Is a reverse mortgage right for you?

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June 1, 2021

We recently wrote an article about how now is the right time to make a big gift for your loved ones because of the favorable state and federal property and gift taxes. The same can be true when considering reverse mortgages.

In the current Connecticut real estate market, property values ​​continue to rise. In addition, the scores are getting higher, which means that older people will now be able to get more funds from reverse mortgages. If you already have a reverse mortgage, you may want to consider refinancing your loan.

Reverse mortgages are still one of the most misunderstood tools for retirement and long-term planning. The reverse mortgage program is surrounded by many myths. You may have the following questions:

1. Will my property belong to the bank? NOT! You will still be the owner, subject to the mortgage.

2. Will there be high monthly payments? NOT! There are no monthly payments, only payments you are paying now, for example: property taxes, homeowner’s insurance, etc.

3. Will the bank receive my property and not my family if I die shortly after receiving the reverse mortgage? NOT! The bank will not receive unexpected income. The mortgage must be paid off and the balance will go to your family and / or property.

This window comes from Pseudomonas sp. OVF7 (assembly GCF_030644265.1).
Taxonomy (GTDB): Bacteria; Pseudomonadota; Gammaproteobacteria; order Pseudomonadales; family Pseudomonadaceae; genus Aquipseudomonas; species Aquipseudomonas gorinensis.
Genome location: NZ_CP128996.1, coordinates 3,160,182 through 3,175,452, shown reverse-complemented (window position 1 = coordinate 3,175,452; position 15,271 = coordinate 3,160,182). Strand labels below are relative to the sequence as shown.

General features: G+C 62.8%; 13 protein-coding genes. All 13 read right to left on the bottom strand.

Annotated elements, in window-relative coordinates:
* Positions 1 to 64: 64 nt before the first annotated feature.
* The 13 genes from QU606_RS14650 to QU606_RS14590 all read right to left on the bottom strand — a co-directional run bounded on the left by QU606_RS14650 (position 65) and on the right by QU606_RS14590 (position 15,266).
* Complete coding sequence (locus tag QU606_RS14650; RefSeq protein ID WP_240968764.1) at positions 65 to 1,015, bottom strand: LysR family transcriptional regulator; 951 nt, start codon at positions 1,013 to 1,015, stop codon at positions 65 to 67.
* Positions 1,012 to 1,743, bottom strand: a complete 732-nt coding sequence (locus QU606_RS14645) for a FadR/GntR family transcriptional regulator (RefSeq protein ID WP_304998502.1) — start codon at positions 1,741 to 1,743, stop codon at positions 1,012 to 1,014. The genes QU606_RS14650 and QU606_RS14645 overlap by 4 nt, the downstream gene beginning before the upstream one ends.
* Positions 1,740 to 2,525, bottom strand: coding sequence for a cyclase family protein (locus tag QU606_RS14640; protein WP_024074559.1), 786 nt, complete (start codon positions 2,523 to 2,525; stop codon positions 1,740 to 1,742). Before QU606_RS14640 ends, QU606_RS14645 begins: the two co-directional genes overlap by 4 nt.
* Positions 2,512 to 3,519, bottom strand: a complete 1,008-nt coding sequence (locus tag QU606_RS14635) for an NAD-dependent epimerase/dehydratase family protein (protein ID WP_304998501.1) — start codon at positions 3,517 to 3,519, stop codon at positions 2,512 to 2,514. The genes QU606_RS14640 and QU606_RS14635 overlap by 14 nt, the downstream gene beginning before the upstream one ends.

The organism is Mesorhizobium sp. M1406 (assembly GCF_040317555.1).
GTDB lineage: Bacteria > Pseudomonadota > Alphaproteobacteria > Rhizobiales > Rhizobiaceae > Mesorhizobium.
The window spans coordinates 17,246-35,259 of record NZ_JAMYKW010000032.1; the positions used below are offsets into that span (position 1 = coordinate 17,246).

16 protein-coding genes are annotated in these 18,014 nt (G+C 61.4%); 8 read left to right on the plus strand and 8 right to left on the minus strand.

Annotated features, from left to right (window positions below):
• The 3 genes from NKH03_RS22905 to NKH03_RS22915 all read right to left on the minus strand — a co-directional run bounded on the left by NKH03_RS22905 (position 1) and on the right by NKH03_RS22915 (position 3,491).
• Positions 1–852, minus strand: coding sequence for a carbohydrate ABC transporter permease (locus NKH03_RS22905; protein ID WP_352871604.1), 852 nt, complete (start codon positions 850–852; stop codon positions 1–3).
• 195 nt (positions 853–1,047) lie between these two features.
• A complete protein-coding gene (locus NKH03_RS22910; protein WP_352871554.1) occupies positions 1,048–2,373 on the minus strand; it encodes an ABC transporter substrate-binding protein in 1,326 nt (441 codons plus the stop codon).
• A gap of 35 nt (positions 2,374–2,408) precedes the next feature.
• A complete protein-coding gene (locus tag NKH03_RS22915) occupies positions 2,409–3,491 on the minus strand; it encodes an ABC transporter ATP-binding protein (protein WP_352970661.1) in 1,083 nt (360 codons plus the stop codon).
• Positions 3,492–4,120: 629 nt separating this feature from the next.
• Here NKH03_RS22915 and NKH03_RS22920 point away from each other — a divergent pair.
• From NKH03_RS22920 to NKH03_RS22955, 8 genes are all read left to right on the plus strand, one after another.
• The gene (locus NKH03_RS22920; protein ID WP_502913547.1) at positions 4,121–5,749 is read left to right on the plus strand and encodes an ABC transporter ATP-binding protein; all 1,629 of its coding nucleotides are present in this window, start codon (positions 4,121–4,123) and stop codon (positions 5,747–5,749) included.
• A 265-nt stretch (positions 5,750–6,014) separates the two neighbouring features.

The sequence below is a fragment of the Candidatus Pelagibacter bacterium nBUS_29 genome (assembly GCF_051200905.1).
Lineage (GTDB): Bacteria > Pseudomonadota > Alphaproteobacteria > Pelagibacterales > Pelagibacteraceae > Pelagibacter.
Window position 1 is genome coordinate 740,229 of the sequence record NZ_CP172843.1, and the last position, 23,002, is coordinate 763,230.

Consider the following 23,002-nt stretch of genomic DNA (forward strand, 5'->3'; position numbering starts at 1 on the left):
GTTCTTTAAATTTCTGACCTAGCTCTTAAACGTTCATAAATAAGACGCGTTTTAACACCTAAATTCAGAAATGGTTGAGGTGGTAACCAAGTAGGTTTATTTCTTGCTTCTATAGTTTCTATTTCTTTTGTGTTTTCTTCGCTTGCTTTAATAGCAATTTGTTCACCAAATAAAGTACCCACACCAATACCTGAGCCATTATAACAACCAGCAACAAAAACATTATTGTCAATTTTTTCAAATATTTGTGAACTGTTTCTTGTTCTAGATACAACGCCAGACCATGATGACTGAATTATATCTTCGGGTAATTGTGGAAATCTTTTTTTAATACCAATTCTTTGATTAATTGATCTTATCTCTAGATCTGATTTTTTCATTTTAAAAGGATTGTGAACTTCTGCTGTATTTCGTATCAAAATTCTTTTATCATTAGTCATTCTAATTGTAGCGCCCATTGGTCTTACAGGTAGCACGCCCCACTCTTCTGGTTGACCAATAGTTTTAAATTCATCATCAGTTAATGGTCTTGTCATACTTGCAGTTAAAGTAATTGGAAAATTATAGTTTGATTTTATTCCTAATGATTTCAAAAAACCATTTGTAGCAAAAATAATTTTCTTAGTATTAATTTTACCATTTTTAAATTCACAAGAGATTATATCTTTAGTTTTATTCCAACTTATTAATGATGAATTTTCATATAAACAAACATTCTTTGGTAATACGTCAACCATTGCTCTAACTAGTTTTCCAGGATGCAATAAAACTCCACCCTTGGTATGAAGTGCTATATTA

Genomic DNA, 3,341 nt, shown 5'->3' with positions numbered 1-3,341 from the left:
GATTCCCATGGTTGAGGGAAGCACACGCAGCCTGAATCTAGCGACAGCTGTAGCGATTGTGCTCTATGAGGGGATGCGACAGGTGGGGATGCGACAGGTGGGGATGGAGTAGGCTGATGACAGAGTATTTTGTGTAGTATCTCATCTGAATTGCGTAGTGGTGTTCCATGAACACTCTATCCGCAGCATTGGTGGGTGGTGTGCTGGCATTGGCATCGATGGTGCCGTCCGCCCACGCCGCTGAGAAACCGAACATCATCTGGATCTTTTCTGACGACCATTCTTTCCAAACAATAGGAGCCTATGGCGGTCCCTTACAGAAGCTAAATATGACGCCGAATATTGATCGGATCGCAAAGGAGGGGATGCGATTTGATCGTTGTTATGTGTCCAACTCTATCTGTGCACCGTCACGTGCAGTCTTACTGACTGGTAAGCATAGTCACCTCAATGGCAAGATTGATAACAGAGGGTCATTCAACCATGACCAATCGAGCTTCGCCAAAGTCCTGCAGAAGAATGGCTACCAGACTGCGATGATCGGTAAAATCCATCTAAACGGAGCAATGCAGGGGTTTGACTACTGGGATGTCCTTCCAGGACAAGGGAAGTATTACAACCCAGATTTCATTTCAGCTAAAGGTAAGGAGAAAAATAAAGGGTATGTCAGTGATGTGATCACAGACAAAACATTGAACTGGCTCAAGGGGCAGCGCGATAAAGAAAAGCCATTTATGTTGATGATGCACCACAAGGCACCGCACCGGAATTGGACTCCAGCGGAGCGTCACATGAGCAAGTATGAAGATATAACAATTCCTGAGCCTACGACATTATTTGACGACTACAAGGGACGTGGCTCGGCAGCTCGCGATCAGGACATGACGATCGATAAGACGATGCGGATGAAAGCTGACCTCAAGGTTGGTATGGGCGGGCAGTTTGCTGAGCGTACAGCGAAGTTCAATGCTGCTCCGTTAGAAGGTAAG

A reverse mortgage allows homeowners over the age of 62 to borrow money against their home. The homeowner receives a sum of money from the lender, which is highly dependent on the value of the house, the age of the borrower, and current interest rates. The loan does not need to be repaid until the last surviving homeowner dies, sells the house, or moves out. Homeowners can use reverse mortgage money to pay for improvements to their home so they can delay receiving Social Security or pay for home health care.

The most widely available reverse mortgage product is the Home Equity Conversion Mortgage (HECM), the only reverse mortgage program insured by the Federal Housing Administration (FHA). The national limit on the amount a homeowner can borrow is $ 822,375.

Seniors with more expensive homes have an increased opportunity to get larger reverse mortgages to raise money for retirement. When the previous housing market improved, giant reverse mortgages became popular.

High-end borrowers should look out for a giant reverse mortgage that does not impose any restrictions on the loan. Large reverse mortgages allow seniors to borrow millions of dollars. Qualified borrowers can borrow up to $ 4 million in credit.

Reverse mortgages are non-recourse loans; even if the home ends up being sold for less than the reverse mortgage, the seller never owes more than the value of the home. How much money seniors can claim depends on their age and home value; the older they are, the more they can claim.

John Luddy, senior vice president of reverse loans at Norcom Mortgage, noted that one of the most compelling reasons to use a reverse mortgage is to pay for home care to avoid visiting nursing homes. He also noted that by using a reverse mortgage to pay for home care, we hope you don’t have to pay your own retirement bills, which could jeopardize your own ability to pay for future medical needs.

A reverse mortgage may not be the right move for everyone. Talk to an Elder Law attorney about whether a reverse mortgage is right for you. A reverse mortgage can help you get through these difficult times.

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